If your shoot day takes place during the time change (like when you  have a midnight call), then things get a little tricky. In the spring you lose an hour springing forward – that’s not as confusing as in the fall where you “repeat” an hour. If you call someone to set at 1:30 a.m… which 1:30 a.m. is it?

The easiest solution in the fall is to declare the time change to happen at least 1 hour before your shoot starts that night and so you can have consecutive hours for the entire night’s shoot.

**REMEMBER – CLOCKS FALL BACK 1 HOUR AT 10PM SATURDAY NIGHT**

Alternatively, you could declare the time change on your set will happen 1 hour after wrap. In either case, you’ll have to be very clear on the call sheet and message this unique “set time zone” to all involved. Considering, however, you’re shooting at night, you should know every single person who will be showing up to set anyway!

Cheers & a good shoot to you!
Deb

P.S. Oh yes… don’t forget to change your clocks this weekend. 🙂

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There appear to be no end to expensive expenses in the production budget… here is another round of “favourites”:

11. Lots of Set-Ups – There could be two reasons why there are lots of set-ups: either you have multiple cameras running (so there are extra expenses in labour and equipment, and more time to choreograph it all, plus more editing time to sift through the footage); or you have lots of coverage and camera moves planned (so you are not capturing much of the script as you move the camera around for all that coverage, and need more shoot days). Either reason is expensive!

12. Lots of Unit Moves – Not only do you have more costs associated with location rental and management, but you are spending precious daylight hours in vehicles moving from place to place instead of capturing images.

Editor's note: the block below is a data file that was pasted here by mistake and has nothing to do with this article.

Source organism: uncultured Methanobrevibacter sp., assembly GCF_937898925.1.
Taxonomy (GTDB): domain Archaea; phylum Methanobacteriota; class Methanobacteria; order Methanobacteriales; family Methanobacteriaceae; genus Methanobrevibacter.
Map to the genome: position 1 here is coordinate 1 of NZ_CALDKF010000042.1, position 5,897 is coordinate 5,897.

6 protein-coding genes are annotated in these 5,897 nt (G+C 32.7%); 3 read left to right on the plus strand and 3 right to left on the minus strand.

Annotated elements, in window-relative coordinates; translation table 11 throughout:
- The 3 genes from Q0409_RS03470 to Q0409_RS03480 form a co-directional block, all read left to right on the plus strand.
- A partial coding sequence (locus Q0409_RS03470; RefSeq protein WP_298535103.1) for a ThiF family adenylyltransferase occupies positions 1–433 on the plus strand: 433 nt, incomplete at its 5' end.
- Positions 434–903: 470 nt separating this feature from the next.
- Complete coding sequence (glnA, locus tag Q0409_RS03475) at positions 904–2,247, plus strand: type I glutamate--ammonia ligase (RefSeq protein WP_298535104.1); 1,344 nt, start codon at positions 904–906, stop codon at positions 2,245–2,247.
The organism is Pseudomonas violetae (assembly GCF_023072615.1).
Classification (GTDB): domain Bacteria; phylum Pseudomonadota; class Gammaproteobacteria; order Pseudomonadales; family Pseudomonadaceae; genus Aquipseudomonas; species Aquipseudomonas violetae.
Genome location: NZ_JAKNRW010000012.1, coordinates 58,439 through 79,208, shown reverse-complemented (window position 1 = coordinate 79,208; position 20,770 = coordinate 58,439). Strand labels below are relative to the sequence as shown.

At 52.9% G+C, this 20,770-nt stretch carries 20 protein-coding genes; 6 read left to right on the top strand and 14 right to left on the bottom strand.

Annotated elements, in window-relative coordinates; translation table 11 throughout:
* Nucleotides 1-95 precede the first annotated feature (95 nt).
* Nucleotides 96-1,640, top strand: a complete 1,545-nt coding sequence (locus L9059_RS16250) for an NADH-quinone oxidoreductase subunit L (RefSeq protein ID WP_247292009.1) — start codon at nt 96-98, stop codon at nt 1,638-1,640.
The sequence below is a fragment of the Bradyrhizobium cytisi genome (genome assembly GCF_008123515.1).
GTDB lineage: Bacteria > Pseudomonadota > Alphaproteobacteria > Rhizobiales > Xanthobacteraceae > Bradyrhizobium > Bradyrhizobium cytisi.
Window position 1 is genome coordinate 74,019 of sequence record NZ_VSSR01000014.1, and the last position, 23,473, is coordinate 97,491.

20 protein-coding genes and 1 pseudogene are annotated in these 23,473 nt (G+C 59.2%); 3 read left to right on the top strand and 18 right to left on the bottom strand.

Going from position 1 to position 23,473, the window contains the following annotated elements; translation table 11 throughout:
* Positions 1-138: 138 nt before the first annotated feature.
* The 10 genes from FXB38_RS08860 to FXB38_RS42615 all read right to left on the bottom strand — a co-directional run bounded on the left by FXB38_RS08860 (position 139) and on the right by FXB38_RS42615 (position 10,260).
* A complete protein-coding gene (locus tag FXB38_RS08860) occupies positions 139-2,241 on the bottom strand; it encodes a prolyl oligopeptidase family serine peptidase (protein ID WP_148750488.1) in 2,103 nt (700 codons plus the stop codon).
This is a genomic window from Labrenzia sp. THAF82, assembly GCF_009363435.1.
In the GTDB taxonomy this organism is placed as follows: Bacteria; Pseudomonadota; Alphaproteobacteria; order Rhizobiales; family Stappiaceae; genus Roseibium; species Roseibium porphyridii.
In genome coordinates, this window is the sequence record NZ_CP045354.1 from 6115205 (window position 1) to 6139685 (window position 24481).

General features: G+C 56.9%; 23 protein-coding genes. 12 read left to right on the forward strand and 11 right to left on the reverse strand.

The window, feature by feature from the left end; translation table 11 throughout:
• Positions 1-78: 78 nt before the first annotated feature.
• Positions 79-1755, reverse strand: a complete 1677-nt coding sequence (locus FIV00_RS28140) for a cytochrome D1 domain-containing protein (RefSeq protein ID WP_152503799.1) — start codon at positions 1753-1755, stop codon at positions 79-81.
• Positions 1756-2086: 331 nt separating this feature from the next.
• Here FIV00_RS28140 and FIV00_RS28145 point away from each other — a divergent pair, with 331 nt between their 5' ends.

13. Name Stars – Their salaries are obviously high, but what about the extra costs? Do you have fly in their entourage? Send them home every weekend? Do they want a car for themselves, separate from their car and driver on the set? Will they only work for a certain number of hours? Does their limited schedule on your set force you to schedule around them? And yet, aren’t they so worth it? Oh yeah.

14. Weather-Dependant Scenes – Waiting for makeup and hair to be completed is one thing, but to have a whole cast and crew wait around for clouds to clear (or to arrive) feels really silly, and you can feel the money being spent. If you can help it, do not get caught with unfilmed exteriors at the end of your shoot.

15. Rush Hour, Hockey Season & Other Fun Times – There are times when a downtown street cannot be locked, or a hockey rink cannot be closed, for filming. In some cases, you can pay the premium to secure what you need for these “fun times”, but that’s expensive. Typically, instead, you have to schedule around these “fun times” and find yourself locked into shooting on weekends or at night (expensive item #3).

Happy budgeting!

Cheers,
Deb